When a small group of disgruntled Facebook users decamped to Ello four weeks ago, a million more people followed looking for The Next Big Thing in Social Networking. But Ello's newcomers didn't find much reason to stick around, and the anti-advertising "Facebook killer" is already fading away into the internet's collective memory.

Investors, however, aren't concerned with the public's fleeting interest in Ello. They're not even deterred by Ello's anti-commercialization bent. Instead, three of Silicon Valley backers just poured millions into Ello so the Vermont startup can stay pure.

According to Wired, Foundry Group, Bullet Time Ventures, and FreshTracks Capital invested $5.5 million into Ello. That money is being used to float the embryonic social network that promises users it'll never sell out.

After announcing their new funding, Ello sent a mass email to all their members explaining how the startup's new charter will require them to never sell advertising:

To assure that Ello always remains ad-free, today Ello converted to a Public Benefit Corporation (PBC).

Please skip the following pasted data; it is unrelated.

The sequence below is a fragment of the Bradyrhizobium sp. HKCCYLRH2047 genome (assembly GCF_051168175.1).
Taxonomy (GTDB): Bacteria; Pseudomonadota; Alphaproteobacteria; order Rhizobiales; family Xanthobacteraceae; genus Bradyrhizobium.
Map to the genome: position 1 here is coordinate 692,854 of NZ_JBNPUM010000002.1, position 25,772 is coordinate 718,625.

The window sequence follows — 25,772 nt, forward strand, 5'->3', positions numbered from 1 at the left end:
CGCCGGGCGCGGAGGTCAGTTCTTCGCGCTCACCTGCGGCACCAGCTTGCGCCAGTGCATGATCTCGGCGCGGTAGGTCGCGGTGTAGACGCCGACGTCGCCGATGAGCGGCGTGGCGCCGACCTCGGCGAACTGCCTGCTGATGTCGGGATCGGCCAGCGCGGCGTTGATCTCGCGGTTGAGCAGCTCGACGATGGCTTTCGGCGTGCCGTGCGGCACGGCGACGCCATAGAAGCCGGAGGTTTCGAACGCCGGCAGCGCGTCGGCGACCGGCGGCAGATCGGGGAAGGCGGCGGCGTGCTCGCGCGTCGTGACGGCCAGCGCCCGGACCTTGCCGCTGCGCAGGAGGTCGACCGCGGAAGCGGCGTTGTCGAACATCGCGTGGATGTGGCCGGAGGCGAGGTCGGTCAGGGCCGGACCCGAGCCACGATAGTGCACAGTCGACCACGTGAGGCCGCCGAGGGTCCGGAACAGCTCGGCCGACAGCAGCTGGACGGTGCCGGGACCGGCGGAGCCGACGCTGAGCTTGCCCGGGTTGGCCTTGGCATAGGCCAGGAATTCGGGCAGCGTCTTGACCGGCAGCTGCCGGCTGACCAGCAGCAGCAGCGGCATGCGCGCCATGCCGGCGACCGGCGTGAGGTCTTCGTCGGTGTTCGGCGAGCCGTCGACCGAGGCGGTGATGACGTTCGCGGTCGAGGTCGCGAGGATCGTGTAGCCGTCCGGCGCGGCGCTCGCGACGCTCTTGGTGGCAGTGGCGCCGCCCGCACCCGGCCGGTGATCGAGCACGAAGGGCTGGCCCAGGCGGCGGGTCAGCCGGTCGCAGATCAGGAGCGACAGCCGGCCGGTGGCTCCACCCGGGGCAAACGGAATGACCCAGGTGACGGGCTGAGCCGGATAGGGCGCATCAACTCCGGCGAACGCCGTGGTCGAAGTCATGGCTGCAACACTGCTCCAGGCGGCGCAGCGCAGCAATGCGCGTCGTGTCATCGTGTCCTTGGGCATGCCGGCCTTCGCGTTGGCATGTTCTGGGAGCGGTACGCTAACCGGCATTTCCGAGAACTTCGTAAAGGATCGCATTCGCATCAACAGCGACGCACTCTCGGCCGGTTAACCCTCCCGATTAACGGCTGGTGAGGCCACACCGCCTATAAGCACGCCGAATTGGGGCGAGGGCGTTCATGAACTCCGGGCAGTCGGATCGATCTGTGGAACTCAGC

A Benefit Corporation is a new kind of for-profit company in the USA that exists to produce a benefit for society as a whole — not just to make money for its investors.

The Ello PBC charter states in the strongest legal terms possible that:

  1. Ello shall never make money from selling ads;
  2. Ello shall never make money from selling user data; and
  3. In the event that Ello is ever sold, the new owners will have to comply by these terms.

PBCs are still for-profit entities. Note that the charter doesn't prohibit Ello from taking investment from profit-seeking financiers. It also doesn't rule out money-making schemes entirely—Ello is still free, for example, to charge brands for accounts, or license their technology to enterprise corporations.

Regardless, shunning commercialization while accepting millions in venture capital is a popular growth strategy. Quora has famously taken more than $160 million from investors without ever once taking in a dollar of income. But unlike Ello, people occasionally look at Quora.

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